When Selling Your Home, Should You Always Choose the Highest Offer?
One of the best things a home seller can hear is that there are multiple offers on their home. However, choosing the highest bidder isn’t always the best move. There are other factors to consider before deciding to move forward with an offer, and different methods of deciding which offer to choose.
Going with the highest bidder.
When selling your home, of course you want to get the most money for it. But in some cases, buyers who make the highest bid may make demands that increase the time it takes to close a sale. For this reason, it’s always wise to find out if the potential buyer has a list of demands attached to their offer or not.
If you feel the initial offer is too low you may consider counter offering. Buyers are looking for a good deal, but you have to make sure that you are getting a fair market price for your home. Counter offering may potentially endanger the sale of your home, but will hopefully result in you getting an offer that meets your evaluation of the home. Work with your Realtor or Real Estate Agent to determine if submitting a counter offer is the right thing to do in your case.
If they pay with all cash, they’re probably your best bet.
Knowing you’ll be receiving all cash for your home can bring you a huge sigh of relief, due to the fact that loans typically take longer to close and require a higher amount of scrutiny from the lender. As appealing as an all cash offer may be, it’s important to fully understand the buyers’ contingencies before accepting an offer on your home.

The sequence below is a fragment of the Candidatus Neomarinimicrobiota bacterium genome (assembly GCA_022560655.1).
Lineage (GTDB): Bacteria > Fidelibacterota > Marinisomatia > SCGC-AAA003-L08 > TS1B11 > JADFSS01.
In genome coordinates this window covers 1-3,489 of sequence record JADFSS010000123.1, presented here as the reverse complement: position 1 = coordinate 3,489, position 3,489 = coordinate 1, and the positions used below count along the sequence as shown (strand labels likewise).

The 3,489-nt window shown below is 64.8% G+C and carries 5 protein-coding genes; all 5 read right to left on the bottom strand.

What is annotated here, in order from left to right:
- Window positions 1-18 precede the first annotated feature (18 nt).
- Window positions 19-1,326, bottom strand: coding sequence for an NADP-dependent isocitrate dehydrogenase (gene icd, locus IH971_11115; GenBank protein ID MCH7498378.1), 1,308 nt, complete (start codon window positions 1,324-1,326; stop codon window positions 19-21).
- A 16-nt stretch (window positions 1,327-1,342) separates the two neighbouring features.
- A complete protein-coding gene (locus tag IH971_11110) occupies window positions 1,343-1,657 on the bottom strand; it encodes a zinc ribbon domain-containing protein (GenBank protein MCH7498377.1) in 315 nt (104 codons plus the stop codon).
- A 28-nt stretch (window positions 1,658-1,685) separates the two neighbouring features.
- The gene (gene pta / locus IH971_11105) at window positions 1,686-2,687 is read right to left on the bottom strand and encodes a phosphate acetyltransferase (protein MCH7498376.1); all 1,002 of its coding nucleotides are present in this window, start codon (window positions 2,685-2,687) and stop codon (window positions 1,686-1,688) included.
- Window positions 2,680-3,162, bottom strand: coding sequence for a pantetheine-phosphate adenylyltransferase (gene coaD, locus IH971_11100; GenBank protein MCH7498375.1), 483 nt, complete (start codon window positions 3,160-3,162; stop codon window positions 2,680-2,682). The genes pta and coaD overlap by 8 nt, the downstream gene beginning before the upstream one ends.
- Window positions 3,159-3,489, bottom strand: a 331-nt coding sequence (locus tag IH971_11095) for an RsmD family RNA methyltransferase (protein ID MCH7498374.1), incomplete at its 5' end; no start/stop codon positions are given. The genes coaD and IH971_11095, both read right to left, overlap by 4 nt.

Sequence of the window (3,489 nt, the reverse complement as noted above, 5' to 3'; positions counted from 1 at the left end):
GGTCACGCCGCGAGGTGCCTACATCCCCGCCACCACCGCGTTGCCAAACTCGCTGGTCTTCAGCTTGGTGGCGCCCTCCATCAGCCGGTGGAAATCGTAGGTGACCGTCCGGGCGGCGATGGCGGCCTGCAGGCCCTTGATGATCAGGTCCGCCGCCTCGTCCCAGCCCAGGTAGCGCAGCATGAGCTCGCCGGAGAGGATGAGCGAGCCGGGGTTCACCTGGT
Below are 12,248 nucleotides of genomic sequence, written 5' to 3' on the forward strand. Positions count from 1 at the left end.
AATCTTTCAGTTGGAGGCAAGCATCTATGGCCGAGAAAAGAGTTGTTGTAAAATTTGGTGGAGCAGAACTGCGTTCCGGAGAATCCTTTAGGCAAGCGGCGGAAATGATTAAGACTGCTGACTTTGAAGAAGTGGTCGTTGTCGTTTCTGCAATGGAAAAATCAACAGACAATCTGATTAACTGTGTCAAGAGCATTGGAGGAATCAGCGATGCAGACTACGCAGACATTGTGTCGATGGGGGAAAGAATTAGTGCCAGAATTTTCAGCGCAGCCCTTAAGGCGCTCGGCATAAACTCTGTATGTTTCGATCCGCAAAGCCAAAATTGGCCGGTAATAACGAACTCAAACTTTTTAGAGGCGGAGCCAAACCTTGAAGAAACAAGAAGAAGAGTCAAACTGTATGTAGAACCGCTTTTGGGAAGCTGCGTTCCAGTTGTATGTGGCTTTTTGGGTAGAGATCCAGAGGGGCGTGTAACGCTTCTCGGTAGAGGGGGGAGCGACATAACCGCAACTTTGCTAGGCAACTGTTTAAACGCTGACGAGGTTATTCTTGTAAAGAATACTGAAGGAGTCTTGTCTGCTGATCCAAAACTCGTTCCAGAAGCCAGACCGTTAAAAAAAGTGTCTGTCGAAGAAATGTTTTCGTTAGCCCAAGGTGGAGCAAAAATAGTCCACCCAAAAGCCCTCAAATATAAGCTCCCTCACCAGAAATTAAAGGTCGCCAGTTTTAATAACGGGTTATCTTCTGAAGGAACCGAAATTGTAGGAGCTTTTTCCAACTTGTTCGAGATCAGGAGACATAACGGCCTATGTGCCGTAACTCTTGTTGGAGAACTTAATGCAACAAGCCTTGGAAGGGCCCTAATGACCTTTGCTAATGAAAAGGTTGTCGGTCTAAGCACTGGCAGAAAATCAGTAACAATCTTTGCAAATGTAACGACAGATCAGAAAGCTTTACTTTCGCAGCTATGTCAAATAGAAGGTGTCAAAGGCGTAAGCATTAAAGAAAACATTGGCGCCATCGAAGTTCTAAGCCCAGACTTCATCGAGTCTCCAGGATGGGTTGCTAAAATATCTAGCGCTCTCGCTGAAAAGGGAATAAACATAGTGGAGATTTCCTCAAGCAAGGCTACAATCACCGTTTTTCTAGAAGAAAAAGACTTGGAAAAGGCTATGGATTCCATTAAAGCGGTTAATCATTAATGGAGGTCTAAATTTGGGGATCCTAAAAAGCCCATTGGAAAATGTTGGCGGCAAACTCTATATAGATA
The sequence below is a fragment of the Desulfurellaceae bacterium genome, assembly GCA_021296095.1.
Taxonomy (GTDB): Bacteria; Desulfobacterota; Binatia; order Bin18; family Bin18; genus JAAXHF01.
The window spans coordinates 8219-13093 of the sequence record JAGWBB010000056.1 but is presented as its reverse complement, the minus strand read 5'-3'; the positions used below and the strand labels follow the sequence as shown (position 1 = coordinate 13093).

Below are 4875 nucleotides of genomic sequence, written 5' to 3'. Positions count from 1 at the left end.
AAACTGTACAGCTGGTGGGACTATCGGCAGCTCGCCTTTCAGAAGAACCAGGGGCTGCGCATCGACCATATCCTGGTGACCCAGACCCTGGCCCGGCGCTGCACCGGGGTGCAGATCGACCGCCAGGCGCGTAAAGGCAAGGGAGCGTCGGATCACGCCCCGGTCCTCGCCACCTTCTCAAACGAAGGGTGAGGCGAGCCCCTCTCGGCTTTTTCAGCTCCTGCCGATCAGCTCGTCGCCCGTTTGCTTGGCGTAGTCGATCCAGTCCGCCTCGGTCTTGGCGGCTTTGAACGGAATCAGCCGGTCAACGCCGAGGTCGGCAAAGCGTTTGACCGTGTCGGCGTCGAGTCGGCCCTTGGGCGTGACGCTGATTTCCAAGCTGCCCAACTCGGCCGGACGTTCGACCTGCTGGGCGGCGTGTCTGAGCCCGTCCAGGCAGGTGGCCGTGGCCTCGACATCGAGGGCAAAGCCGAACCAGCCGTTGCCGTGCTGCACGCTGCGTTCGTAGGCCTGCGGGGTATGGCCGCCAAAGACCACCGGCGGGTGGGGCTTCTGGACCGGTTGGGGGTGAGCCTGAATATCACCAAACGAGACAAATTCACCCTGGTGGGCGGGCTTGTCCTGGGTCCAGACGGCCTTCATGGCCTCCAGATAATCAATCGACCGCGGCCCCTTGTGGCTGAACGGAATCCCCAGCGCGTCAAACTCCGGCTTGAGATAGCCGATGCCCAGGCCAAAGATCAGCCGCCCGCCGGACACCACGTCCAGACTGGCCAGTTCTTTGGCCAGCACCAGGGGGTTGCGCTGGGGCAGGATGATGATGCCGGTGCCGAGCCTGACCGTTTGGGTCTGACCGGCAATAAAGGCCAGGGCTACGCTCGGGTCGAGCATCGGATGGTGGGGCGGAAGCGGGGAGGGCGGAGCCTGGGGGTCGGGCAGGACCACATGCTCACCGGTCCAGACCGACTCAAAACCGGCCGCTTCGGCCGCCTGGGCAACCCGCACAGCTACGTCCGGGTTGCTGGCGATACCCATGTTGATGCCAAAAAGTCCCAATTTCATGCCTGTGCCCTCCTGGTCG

The highest offer may come with some unfair strings attached.
A contingency is a condition or action that must be met in order to close the sale of a home. Sometimes a buyer may have contingencies in their offer that you may be unwilling or unable to meet. If you receive an offer but you are unwilling or unable to meeting the buyers contingencies, this is an offer you may be forced to reject.
It’s always a good idea to look into each buyer’s pre-approval status before accepting their offer. In many cases, buyers who are pre-approved are as reliable as those with a cash offer. It’s also wise to find out what the buyer’s desired move-in date is before deciding to accept an offer. Depending on your own time-frame, some buyers may want to move into the home sooner than you are willing to vacate. Move-in dates and other contingencies can be negotiated between the buyer and your realtor, it may become an issue that affects whether you accept an offer on your home or not.
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